Exercising Your Ethics
Maintaining ethics and data integrity in a laboratory setting
Does your laboratory have an “ethical muscle?” Do you feel your employees are flexing this muscle? Ethics and data integrity should be an integral part of your laboratory’s quality assurance program. Just as peanut butter and jelly or milk and cookies go together, so do ethics, data integrity and quality. It is a logical concept, but it can be easy to overlook.
We are soon embarking on a new year. Make it your laboratory’s resolution to bring the topics of ethics and data integrity to a whole new level.
Strong Work Ethic
Having a good work ethic means being responsible, reliable, always willing to go above and beyond, and generally putting forth your best effort to get the work done. I would argue it also means being honest and forthright in the workplace.
It does not matter what your job actually entails — what matters is that you have a sense of right and wrong as it applies to your role. If something does not seem right, do you question it? Do you report it to the appropriate person? Maybe you run across a situation with your work that causes you to question whether it is acceptable to do it a particular way. Do you ask questions when you are unsure?
Let’s take this topic to the next level. Consider how ethics relate to data integrity for laboratories. Having an appropriate work ethic leads to making sound ethical decisions, which in turn leads to the production of good quality data in laboratories. Good quality data are critical — to the customers, to the environment and to the community — when they specify contaminant levels in drinking water, for instance. Good quality data also are critical for trust — trust from the laboratories’ customers and from your coworkers and management team.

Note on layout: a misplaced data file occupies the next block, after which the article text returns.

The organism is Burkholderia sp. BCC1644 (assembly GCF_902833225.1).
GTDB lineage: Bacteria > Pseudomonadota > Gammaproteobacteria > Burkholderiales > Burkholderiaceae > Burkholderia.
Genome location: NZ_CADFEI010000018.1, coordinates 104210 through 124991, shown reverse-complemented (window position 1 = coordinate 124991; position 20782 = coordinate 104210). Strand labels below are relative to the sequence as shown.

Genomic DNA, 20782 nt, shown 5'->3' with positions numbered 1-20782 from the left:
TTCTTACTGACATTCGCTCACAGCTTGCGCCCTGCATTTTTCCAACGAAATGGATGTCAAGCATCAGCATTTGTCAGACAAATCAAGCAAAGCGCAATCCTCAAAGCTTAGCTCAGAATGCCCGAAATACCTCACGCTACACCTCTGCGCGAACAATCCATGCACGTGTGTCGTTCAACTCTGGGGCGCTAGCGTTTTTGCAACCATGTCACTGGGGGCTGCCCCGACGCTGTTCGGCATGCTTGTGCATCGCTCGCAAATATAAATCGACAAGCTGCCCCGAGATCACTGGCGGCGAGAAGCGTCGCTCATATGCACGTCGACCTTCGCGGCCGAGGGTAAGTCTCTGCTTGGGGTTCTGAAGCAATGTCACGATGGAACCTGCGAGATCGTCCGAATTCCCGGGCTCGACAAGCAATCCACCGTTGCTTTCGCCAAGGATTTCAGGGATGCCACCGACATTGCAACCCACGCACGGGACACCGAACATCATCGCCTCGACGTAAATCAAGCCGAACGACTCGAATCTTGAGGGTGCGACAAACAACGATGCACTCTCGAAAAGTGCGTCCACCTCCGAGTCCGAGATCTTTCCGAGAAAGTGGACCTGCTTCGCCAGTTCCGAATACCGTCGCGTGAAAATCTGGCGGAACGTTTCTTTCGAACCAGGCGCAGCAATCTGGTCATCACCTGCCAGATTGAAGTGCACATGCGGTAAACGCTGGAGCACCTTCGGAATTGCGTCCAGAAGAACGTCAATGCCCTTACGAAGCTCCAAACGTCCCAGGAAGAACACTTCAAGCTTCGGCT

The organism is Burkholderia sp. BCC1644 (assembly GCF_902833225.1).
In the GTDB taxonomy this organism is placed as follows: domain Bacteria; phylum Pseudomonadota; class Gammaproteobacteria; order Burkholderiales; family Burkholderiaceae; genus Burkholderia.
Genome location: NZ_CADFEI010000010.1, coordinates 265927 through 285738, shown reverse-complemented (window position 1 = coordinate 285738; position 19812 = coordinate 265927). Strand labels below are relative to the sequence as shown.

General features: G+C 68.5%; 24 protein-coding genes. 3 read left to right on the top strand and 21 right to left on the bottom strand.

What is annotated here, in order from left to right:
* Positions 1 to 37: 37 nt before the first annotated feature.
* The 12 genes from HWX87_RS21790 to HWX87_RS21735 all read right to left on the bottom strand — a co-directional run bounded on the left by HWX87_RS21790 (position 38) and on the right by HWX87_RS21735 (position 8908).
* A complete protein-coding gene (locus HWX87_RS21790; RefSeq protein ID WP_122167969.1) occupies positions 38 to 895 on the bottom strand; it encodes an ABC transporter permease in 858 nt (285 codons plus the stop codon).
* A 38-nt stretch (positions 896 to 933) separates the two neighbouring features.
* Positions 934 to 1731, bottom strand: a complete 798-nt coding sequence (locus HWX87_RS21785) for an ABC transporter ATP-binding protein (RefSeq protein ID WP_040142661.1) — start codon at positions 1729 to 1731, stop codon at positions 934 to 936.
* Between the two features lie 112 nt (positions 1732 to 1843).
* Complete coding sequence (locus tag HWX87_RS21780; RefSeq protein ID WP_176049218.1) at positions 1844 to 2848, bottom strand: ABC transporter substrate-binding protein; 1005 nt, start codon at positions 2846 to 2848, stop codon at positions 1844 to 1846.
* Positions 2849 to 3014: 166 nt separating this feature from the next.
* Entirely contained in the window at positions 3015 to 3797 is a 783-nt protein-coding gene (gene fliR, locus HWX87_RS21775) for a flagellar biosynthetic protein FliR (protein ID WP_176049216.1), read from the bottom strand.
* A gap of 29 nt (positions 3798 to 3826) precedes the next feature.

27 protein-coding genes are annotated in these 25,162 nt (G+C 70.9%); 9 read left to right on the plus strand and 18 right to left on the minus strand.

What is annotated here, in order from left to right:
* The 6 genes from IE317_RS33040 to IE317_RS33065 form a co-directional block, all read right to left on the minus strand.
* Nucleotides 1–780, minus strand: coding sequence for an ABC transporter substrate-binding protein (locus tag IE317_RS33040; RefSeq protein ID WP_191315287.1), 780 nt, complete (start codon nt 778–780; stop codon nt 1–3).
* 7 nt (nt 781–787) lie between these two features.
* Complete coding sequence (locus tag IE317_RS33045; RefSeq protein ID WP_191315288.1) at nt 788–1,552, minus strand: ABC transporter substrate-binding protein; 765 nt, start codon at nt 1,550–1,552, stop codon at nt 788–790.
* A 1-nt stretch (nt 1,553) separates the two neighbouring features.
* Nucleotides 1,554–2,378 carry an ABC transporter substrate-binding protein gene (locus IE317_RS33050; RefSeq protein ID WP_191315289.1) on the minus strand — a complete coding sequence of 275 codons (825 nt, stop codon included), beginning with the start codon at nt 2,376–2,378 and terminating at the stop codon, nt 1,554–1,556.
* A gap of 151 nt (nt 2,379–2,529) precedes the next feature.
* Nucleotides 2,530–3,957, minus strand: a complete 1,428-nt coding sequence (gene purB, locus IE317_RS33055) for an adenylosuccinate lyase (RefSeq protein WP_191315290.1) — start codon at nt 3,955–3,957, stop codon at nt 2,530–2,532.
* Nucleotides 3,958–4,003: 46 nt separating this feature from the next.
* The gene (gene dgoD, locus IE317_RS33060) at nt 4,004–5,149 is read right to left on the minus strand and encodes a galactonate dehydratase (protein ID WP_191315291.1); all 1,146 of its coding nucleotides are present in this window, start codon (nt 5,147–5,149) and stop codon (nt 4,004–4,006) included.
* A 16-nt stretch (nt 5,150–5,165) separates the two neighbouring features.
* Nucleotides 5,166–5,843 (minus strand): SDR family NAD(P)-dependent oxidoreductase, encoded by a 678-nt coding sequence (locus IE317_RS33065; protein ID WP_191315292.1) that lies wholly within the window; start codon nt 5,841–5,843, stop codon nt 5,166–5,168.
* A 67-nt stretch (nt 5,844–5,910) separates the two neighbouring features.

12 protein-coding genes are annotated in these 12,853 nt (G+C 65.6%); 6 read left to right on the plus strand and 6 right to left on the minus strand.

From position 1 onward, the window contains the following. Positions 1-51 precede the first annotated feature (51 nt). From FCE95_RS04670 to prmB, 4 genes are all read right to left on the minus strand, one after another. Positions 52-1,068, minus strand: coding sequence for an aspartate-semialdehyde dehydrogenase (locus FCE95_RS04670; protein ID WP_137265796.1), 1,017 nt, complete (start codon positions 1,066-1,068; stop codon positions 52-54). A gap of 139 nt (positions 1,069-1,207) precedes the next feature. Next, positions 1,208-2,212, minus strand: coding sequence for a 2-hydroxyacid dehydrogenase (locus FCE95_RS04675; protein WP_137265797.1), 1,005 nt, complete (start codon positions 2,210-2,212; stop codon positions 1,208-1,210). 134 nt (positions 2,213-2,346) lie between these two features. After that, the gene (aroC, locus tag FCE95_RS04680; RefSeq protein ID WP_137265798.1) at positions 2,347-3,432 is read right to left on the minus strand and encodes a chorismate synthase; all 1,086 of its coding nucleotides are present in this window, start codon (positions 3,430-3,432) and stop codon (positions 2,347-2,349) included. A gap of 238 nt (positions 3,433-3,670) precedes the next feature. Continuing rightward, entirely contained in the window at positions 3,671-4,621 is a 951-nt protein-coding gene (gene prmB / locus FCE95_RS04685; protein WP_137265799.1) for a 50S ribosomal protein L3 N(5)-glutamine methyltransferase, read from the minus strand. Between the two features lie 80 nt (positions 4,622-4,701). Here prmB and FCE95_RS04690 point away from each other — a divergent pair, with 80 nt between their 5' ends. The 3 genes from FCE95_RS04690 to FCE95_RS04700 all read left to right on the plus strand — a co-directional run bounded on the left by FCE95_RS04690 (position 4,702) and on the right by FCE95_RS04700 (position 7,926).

This leads us to ask, “How can I have a solid ethics and data integrity program for my laboratory?” The goal for a solid ethics and data integrity program — one to which your laboratory can fully commit — is to “train and sustain.”
Employees must have a strong moral compass, especially when dealing with data, in order to understand how to do the right thing. If there is a question about the procedure they are performing, they need to ask it. If something does not make sense to them, they need to ask about it. Especially critical is that they practice the true corrective action if their data do not pass the assigned quality control criteria. It may mean troubleshooting the procedure and checking for errors in analysis. It also may mean starting over from square one.
There may be tremendous pressure to finish an analysis and get the data out the door to the customer. Maybe there is a deadline that must be met for a research project, or your boss is counting on you to finish a project in order to obtain funding for his or her next research endeavor. These situations make it tempting to cut corners to get the job done. Employees need to know it is never the right decision to cut corners or otherwise alter data in order to make them acceptable.
Employees in the laboratory first need to be trained on how to correctly produce and review their data, and then on how to recognize data that are of questionable quality. Third, they need to bring forward possible issues with their data and have enough integrity in their work not to alter them in any way that is unacceptable. Training is one key to producing quality data. Another is finding employees that have their moral compasses in alignment.